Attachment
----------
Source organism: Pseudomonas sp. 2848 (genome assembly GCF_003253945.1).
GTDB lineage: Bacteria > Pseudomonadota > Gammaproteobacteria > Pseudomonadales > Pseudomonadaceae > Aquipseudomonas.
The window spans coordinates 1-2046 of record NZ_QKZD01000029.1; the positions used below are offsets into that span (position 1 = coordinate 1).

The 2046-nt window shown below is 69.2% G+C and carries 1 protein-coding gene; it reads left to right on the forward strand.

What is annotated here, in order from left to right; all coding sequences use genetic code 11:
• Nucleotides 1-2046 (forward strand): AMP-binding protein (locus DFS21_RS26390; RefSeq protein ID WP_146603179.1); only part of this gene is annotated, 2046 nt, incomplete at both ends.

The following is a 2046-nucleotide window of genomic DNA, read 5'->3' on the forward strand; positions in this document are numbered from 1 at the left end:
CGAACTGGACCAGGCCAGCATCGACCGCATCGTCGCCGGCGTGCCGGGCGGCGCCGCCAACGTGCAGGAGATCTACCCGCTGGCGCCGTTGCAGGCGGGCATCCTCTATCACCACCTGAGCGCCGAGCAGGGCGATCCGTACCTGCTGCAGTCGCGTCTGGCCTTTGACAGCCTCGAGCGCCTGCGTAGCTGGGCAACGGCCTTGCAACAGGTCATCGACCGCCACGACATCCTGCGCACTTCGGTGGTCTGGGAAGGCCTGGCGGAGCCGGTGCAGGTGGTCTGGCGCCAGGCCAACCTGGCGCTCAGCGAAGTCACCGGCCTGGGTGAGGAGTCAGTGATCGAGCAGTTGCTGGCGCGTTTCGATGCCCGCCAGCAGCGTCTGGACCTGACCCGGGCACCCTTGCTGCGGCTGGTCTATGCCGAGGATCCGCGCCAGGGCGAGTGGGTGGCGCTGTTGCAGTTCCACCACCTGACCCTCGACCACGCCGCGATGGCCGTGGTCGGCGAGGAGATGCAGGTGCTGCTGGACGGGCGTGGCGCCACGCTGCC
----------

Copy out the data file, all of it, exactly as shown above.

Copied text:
Source organism: Pseudomonas sp. 2848 (genome assembly GCF_003253945.1).
GTDB lineage: Bacteria > Pseudomonadota > Gammaproteobacteria > Pseudomonadales > Pseudomonadaceae > Aquipseudomonas.
The window spans coordinates 1-2046 of record NZ_QKZD01000029.1; the positions used below are offsets into that span (position 1 = coordinate 1).

The 2046-nt window shown below is 69.2% G+C and carries 1 protein-coding gene; it reads left to right on the forward strand.

What is annotated here, in order from left to right; all coding sequences use genetic code 11:
• Nucleotides 1-2046 (forward strand): AMP-binding protein (locus DFS21_RS26390; RefSeq protein ID WP_146603179.1); only part of this gene is annotated, 2046 nt, incomplete at both ends.

The following is a 2046-nucleotide window of genomic DNA, read 5'->3' on the forward strand; positions in this document are numbered from 1 at the left end:
CGAACTGGACCAGGCCAGCATCGACCGCATCGTCGCCGGCGTGCCGGGCGGCGCCGCCAACGTGCAGGAGATCTACCCGCTGGCGCCGTTGCAGGCGGGCATCCTCTATCACCACCTGAGCGCCGAGCAGGGCGATCCGTACCTGCTGCAGTCGCGTCTGGCCTTTGACAGCCTCGAGCGCCTGCGTAGCTGGGCAACGGCCTTGCAACAGGTCATCGACCGCCACGACATCCTGCGCACTTCGGTGGTCTGGGAAGGCCTGGCGGAGCCGGTGCAGGTGGTCTGGCGCCAGGCCAACCTGGCGCTCAGCGAAGTCACCGGCCTGGGTGAGGAGTCAGTGATCGAGCAGTTGCTGGCGCGTTTCGATGCCCGCCAGCAGCGTCTGGACCTGACCCGGGCACCCTTGCTGCGGCTGGTCTATGCCGAGGATCCGCGCCAGGGCGAGTGGGTGGCGCTGTTGCAGTTCCACCACCTGACCCTCGACCACGCCGCGATGGCCGTGGTCGGCGAGGAGATGCAGGTGCTGCTGGACGGGCGTGGCGCCACGCTGCC